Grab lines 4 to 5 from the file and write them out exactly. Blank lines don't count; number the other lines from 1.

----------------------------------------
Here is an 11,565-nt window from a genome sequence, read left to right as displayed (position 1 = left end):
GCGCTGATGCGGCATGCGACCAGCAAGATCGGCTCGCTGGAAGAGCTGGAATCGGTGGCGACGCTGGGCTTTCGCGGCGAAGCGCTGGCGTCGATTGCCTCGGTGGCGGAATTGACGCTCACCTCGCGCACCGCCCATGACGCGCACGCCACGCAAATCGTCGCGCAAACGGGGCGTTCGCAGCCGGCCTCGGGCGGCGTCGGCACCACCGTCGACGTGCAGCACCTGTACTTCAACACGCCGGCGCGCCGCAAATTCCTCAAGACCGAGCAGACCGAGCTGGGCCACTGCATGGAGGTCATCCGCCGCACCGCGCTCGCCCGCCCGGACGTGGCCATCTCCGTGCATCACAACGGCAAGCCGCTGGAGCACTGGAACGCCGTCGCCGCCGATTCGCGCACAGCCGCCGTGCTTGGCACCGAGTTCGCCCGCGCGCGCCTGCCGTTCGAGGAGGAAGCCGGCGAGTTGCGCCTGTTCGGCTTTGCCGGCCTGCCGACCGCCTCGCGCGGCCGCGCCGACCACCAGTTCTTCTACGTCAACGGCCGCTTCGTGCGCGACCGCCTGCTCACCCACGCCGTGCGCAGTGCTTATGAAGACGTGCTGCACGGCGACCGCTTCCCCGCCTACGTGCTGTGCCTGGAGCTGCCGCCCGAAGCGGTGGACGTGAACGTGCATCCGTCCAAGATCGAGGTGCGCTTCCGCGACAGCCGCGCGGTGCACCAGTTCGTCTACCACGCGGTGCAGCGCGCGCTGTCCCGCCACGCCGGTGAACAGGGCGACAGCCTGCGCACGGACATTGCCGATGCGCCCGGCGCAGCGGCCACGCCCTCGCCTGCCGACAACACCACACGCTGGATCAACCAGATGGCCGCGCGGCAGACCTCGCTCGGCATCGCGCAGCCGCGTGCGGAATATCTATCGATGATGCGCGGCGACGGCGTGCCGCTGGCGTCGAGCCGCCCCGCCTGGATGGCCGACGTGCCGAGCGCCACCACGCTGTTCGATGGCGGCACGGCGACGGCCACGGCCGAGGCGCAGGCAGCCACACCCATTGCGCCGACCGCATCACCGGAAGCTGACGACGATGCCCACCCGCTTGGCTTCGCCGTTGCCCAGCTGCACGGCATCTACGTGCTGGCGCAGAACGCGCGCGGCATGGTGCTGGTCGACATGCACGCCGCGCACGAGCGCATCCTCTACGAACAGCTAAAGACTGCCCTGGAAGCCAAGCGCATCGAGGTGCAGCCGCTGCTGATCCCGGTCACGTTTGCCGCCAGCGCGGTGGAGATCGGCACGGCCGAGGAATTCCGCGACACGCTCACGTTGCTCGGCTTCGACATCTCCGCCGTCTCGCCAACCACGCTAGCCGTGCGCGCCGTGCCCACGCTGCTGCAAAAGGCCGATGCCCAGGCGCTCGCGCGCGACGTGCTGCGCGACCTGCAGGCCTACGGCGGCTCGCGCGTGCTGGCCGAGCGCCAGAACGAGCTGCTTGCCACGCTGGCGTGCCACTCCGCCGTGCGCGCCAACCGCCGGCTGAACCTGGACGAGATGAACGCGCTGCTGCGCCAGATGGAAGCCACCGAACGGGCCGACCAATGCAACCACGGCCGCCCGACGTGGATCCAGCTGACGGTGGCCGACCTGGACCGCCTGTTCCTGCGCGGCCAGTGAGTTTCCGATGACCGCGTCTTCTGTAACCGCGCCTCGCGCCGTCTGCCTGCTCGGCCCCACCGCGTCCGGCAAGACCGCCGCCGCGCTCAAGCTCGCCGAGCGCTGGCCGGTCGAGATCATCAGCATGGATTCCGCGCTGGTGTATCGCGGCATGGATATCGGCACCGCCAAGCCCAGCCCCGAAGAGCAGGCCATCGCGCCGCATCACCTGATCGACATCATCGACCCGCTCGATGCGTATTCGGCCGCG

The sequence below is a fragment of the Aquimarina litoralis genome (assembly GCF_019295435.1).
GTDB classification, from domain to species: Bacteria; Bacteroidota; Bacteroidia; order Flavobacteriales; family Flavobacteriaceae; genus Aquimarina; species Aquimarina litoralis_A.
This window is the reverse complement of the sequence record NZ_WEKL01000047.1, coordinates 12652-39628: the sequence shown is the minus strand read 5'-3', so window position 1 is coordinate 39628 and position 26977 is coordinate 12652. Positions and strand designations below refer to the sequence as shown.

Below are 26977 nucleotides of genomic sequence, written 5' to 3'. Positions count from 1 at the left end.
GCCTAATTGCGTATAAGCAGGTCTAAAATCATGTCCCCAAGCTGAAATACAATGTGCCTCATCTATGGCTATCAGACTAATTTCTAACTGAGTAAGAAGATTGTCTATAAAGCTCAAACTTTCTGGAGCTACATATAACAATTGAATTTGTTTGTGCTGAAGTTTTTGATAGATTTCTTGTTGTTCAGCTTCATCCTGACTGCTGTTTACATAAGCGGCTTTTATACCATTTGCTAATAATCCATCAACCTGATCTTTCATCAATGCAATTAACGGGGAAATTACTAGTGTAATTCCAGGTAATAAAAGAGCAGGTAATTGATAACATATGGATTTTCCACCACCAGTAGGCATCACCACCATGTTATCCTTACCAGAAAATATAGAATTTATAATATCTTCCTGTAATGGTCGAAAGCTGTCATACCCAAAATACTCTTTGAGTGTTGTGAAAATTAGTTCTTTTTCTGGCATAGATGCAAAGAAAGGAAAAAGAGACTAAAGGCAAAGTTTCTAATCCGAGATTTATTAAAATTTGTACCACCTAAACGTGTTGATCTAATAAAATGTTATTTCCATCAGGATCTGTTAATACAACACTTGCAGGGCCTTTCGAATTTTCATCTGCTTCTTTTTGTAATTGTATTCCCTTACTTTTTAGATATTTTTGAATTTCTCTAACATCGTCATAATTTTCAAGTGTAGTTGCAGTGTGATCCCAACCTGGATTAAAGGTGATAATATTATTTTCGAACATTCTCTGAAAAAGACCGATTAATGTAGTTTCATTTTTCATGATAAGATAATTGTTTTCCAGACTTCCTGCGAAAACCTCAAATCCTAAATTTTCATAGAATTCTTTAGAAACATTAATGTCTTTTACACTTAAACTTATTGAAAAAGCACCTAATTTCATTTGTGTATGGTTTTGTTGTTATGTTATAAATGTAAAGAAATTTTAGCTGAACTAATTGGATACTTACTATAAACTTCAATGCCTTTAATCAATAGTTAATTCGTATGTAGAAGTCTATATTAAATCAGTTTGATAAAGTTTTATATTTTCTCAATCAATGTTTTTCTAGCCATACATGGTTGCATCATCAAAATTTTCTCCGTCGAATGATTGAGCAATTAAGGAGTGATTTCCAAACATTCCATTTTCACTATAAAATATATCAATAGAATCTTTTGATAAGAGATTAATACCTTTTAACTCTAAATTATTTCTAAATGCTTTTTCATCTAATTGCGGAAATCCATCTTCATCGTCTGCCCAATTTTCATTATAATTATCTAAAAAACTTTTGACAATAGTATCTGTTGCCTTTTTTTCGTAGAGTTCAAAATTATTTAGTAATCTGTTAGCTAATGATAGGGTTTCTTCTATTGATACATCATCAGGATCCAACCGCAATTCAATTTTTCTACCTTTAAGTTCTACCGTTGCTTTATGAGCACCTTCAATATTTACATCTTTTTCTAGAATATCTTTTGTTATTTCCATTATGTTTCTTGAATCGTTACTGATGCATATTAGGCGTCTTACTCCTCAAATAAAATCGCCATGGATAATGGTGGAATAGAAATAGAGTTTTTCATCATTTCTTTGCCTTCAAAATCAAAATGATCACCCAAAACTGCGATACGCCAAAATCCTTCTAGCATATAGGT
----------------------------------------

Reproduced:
GTDB classification, from domain to species: Bacteria; Bacteroidota; Bacteroidia; order Flavobacteriales; family Flavobacteriaceae; genus Aquimarina; species Aquimarina litoralis_A.
This window is the reverse complement of the sequence record NZ_WEKL01000047.1, coordinates 12652-39628: the sequence shown is the minus strand read 5'-3', so window position 1 is coordinate 39628 and position 26977 is coordinate 12652. Positions and strand designations below refer to the sequence as shown.